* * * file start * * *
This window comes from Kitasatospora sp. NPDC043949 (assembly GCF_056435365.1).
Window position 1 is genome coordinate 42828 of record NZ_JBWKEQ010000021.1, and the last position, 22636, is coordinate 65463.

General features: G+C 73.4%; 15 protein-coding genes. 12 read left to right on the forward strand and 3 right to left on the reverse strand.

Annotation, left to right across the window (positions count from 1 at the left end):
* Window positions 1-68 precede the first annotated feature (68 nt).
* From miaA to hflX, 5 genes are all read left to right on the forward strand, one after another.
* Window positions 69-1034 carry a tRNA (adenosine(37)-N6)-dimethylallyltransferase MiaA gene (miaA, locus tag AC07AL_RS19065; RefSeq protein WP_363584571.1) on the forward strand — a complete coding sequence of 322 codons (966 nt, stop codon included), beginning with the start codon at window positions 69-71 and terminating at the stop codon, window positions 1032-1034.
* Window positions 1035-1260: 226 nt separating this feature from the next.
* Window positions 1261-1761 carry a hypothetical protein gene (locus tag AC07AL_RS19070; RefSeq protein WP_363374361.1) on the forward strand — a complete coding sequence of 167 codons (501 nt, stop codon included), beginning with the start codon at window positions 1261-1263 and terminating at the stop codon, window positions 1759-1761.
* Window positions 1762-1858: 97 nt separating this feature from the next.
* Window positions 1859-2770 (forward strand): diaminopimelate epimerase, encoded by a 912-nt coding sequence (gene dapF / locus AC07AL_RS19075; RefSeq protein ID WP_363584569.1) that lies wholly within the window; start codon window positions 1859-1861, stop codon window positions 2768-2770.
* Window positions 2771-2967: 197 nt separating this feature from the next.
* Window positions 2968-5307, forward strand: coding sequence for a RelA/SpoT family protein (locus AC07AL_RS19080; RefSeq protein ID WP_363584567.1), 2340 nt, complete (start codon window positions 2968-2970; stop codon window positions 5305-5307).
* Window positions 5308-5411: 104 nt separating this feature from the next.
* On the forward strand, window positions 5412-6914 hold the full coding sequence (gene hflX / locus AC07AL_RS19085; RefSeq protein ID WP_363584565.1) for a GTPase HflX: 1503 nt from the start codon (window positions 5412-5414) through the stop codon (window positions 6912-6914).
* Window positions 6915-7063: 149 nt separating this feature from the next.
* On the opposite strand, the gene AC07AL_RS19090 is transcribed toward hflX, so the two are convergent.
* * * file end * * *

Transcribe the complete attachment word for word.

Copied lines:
This window comes from Kitasatospora sp. NPDC043949 (assembly GCF_056435365.1).
Window position 1 is genome coordinate 42828 of record NZ_JBWKEQ010000021.1, and the last position, 22636, is coordinate 65463.

General features: G+C 73.4%; 15 protein-coding genes. 12 read left to right on the forward strand and 3 right to left on the reverse strand.

Annotation, left to right across the window (positions count from 1 at the left end):
* Window positions 1-68 precede the first annotated feature (68 nt).
* From miaA to hflX, 5 genes are all read left to right on the forward strand, one after another.
* Window positions 69-1034 carry a tRNA (adenosine(37)-N6)-dimethylallyltransferase MiaA gene (miaA, locus tag AC07AL_RS19065; RefSeq protein WP_363584571.1) on the forward strand — a complete coding sequence of 322 codons (966 nt, stop codon included), beginning with the start codon at window positions 69-71 and terminating at the stop codon, window positions 1032-1034.
* Window positions 1035-1260: 226 nt separating this feature from the next.
* Window positions 1261-1761 carry a hypothetical protein gene (locus tag AC07AL_RS19070; RefSeq protein WP_363374361.1) on the forward strand — a complete coding sequence of 167 codons (501 nt, stop codon included), beginning with the start codon at window positions 1261-1263 and terminating at the stop codon, window positions 1759-1761.
* Window positions 1762-1858: 97 nt separating this feature from the next.
* Window positions 1859-2770 (forward strand): diaminopimelate epimerase, encoded by a 912-nt coding sequence (gene dapF / locus AC07AL_RS19075; RefSeq protein ID WP_363584569.1) that lies wholly within the window; start codon window positions 1859-1861, stop codon window positions 2768-2770.
* Window positions 2771-2967: 197 nt separating this feature from the next.
* Window positions 2968-5307, forward strand: coding sequence for a RelA/SpoT family protein (locus AC07AL_RS19080; RefSeq protein ID WP_363584567.1), 2340 nt, complete (start codon window positions 2968-2970; stop codon window positions 5305-5307).
* Window positions 5308-5411: 104 nt separating this feature from the next.
* On the forward strand, window positions 5412-6914 hold the full coding sequence (gene hflX / locus AC07AL_RS19085; RefSeq protein ID WP_363584565.1) for a GTPase HflX: 1503 nt from the start codon (window positions 5412-5414) through the stop codon (window positions 6912-6914).
* Window positions 6915-7063: 149 nt separating this feature from the next.
* On the opposite strand, the gene AC07AL_RS19090 is transcribed toward hflX, so the two are convergent.